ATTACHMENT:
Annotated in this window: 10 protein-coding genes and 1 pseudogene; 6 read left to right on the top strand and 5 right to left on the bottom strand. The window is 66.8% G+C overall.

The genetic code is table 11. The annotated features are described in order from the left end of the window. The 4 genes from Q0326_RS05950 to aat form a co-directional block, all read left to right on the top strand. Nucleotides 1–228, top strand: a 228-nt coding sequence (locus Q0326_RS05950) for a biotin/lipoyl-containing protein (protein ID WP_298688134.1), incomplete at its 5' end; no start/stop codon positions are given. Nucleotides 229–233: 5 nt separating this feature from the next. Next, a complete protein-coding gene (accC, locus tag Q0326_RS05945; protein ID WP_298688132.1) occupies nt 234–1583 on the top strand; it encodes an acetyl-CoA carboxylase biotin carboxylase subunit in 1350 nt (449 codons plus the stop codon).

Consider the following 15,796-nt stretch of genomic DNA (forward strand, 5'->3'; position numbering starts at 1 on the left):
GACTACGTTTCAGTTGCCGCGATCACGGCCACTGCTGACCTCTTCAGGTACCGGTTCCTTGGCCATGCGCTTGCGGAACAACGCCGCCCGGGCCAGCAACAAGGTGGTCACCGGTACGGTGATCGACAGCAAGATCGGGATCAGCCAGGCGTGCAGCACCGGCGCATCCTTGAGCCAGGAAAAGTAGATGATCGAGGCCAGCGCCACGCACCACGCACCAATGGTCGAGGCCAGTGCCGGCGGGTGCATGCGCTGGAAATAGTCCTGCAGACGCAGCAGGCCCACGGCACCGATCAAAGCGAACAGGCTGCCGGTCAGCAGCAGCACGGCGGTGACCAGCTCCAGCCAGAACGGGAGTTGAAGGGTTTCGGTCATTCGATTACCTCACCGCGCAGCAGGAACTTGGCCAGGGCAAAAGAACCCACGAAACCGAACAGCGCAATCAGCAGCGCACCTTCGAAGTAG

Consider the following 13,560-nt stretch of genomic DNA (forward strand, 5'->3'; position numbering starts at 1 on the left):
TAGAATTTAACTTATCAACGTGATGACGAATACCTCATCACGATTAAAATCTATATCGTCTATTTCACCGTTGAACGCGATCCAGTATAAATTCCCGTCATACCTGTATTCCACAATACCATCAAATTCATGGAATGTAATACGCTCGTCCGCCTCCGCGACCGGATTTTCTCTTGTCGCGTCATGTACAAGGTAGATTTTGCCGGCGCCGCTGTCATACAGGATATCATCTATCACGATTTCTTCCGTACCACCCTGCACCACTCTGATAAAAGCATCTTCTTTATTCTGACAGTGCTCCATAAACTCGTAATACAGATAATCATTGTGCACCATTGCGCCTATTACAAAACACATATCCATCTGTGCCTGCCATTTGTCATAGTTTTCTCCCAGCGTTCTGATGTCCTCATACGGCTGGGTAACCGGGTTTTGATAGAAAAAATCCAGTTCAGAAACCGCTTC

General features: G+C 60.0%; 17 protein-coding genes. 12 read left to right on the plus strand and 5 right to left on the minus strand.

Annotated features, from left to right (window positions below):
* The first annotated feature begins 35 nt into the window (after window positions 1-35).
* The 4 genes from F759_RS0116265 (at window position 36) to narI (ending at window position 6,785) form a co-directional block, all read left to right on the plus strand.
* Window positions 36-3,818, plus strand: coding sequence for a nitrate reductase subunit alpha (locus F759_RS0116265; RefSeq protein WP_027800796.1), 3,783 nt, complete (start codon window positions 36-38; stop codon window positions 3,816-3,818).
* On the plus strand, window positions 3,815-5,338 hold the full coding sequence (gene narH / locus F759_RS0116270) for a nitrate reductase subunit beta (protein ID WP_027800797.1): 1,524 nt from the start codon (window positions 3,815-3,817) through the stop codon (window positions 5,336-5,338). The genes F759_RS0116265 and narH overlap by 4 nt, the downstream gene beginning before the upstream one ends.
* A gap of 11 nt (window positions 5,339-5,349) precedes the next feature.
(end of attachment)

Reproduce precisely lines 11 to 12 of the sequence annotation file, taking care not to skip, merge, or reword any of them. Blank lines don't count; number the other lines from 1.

* Window positions 36-3,818, plus strand: coding sequence for a nitrate reductase subunit alpha (locus F759_RS0116265; RefSeq protein WP_027800796.1), 3,783 nt, complete (start codon window positions 36-38; stop codon window positions 3,816-3,818).
* On the plus strand, window positions 3,815-5,338 hold the full coding sequence (gene narH / locus F759_RS0116270) for a nitrate reductase subunit beta (protein ID WP_027800797.1): 1,524 nt from the start codon (window positions 3,815-3,817) through the stop codon (window positions 5,336-5,338). The genes F759_RS0116265 and narH overlap by 4 nt, the downstream gene beginning before the upstream one ends.